NATIONAL NEWS

KEEP YOUR ENGINE RUNNING

CHOOSING THE RIGHT FUEL AND OIL FOR YOUR MARINE ENGINE

Your boat’s engine powers your on-water adventures, so keeping it well maintained helps you make the most of your time on the water. Using the right type of fuel and oil is critical for your boat engine’s performance and lifespan.


There are two main categories of marine outboard engines: two-stroke and four-stroke. While most new engines are four-stroke, a large number of two-stroke engines are still on the water. Being aware of which type of engine you have and the appropriate oil to use will go a long way towards keeping your boat on the water for years to come.


The lubrication requirements of two-stroke and four-stroke engines are very different because of the way each system works. In two-stroke engines, the oil is mixed with the fuel and lubricates the engine as it passes through. It burns along with the fuel and exits via the exhaust system. Four-stroke engines are lubricated by oil that is repeatedly pumped from, and returned to, a sump, just as in a car or truck.


Newer boat engines are also engineered to be consumer and environmentally friendly —with reduced emissions and extended lifespans. However, these advanced technologies place severe demand on engine lubricants and make it critical to choose the correct lubricant for your engine.

USE THE RIGHT LUBRICANT— MARINE AND AUTO OIL ARE NOT INTERCHANGEABLE

Although oil in a four-stroke marine engine performs the same function as it does in an automobile engine, passenger car motor oil should not be used in marine engines. The two primary reasons for this: water and wear.


Consider that corrosion caused by water is a primary concern for marine engines. Oils made for cars are not designed to provide the high level of corrosion protection marine engines require. Additionally, car oils also fall short in the protection department. Because four-stroke outboard engines run faster than car engines, spend long periods running at extremes of speed, and can spend long periods out of use, they have very specific requirements for anti-wear protection that car oils do not provide.


The best way to protect your engine is to use the outboard engine oil recommended by the engine manufacturer or to look for the NMMA TC-W3® or FC-W® logo on the oil can. NMMA tests and certifies oils to ensure they meet marine engine needs. Use the following list to determine the correct oil for your boat’s engine:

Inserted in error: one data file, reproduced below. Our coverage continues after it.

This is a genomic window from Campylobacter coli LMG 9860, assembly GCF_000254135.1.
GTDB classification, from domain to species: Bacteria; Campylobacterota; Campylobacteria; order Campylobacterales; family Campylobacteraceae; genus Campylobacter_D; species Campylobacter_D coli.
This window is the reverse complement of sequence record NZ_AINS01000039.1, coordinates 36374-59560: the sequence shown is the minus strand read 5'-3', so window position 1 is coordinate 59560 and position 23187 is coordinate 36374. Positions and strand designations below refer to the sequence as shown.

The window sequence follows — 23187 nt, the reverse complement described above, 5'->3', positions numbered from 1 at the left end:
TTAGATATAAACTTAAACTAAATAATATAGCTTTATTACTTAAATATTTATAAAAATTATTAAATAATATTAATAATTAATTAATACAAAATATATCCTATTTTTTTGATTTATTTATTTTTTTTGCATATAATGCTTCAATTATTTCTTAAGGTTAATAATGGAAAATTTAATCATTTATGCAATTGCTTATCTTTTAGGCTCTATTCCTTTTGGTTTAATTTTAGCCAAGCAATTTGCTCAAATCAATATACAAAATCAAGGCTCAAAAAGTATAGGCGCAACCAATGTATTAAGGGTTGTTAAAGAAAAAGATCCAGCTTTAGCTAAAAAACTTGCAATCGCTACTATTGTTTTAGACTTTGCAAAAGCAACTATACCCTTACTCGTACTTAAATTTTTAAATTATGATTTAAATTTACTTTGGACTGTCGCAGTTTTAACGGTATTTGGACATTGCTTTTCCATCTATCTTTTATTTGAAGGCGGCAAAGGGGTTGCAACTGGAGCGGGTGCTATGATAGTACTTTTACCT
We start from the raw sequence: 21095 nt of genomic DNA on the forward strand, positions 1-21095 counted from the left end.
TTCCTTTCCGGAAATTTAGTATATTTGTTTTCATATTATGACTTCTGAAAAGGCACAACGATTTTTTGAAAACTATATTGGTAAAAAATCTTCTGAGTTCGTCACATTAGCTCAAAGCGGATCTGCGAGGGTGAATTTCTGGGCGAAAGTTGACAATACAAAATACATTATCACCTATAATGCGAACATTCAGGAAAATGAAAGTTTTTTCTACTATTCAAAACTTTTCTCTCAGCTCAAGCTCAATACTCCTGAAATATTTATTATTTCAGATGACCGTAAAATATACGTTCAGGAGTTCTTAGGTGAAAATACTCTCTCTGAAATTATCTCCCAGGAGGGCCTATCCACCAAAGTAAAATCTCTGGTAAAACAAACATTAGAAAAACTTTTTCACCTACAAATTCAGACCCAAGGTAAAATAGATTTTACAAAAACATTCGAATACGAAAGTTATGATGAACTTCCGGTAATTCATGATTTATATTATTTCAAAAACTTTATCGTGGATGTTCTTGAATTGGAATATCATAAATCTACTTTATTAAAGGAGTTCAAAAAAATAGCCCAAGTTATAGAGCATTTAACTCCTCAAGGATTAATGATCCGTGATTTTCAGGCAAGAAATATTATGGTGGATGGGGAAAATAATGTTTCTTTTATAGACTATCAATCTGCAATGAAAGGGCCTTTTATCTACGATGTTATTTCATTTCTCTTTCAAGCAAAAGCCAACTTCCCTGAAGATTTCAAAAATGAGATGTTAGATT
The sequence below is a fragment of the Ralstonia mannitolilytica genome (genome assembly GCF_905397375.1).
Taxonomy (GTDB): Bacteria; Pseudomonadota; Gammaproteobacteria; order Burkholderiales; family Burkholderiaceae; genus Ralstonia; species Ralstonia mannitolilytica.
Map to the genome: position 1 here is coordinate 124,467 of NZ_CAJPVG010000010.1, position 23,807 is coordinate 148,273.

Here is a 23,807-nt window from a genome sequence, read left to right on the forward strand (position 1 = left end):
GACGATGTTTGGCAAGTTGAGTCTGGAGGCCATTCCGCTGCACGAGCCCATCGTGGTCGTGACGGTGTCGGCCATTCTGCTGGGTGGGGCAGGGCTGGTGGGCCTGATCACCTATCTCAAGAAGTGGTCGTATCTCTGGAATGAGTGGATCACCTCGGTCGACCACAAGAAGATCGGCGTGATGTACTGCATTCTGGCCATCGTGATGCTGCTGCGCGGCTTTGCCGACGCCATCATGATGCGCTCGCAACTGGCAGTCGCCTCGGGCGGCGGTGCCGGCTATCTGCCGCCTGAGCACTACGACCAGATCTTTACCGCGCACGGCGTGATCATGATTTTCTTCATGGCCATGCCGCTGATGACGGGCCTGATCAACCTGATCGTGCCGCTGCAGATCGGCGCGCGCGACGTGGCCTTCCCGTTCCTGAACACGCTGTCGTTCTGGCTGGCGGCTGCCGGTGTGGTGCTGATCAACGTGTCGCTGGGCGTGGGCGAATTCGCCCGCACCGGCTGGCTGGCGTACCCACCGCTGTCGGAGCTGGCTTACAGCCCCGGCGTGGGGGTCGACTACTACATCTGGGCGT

TC-W3® oils are certified for two-stroke engines

FC-W® products are certified for four-stroke marine engines.

FC-W® Catalyst Compatible covers oils intended for use in four-stroke engines that have an exhaust after-treatment catalyst

USE THE RIGHT FUEL— UNDERSTAND THE ETHANOL ISSUE

Using the right fuel is also critical to the performance and lifespan of your boat’s engine. Fuel that contains 10 percent or less ethanol is the only type of fuel you should use. Unfortunately, the Environmental Protection Agency (EPA) is pushing to change the automotive / light duty truck fuel standard from the current 10 percent ethanol (E10) used in many gasoline blends to 15 percent ethanol (E15). This will mean that E15 is expected to become more prominent in the U.S. marketplace in the coming years so boaters need to be more vigilant than ever when filling up at the pump.


On top of being prohibited by federal law in boat engines, E15 causes significant damage to your boat and could result in a breakdown on the water. However, most people are unaware of this danger. And lifting the restriction on E15 sales during the summer months will make misfuelling more likely, especially for the 95 percent of boaters who fill up at their local gas stations.

While retailers that choose to sell E15 fuel must post warning labels at the pump, the labels are often not easy to spot or understand. Marinas, of course, carry gasoline without ethanol and are probably the safest place to fill up if you do not want to worry about the fuel you are using. Remember, if fueling up at your local gas station, only use fuel with ten percent or less ethanol.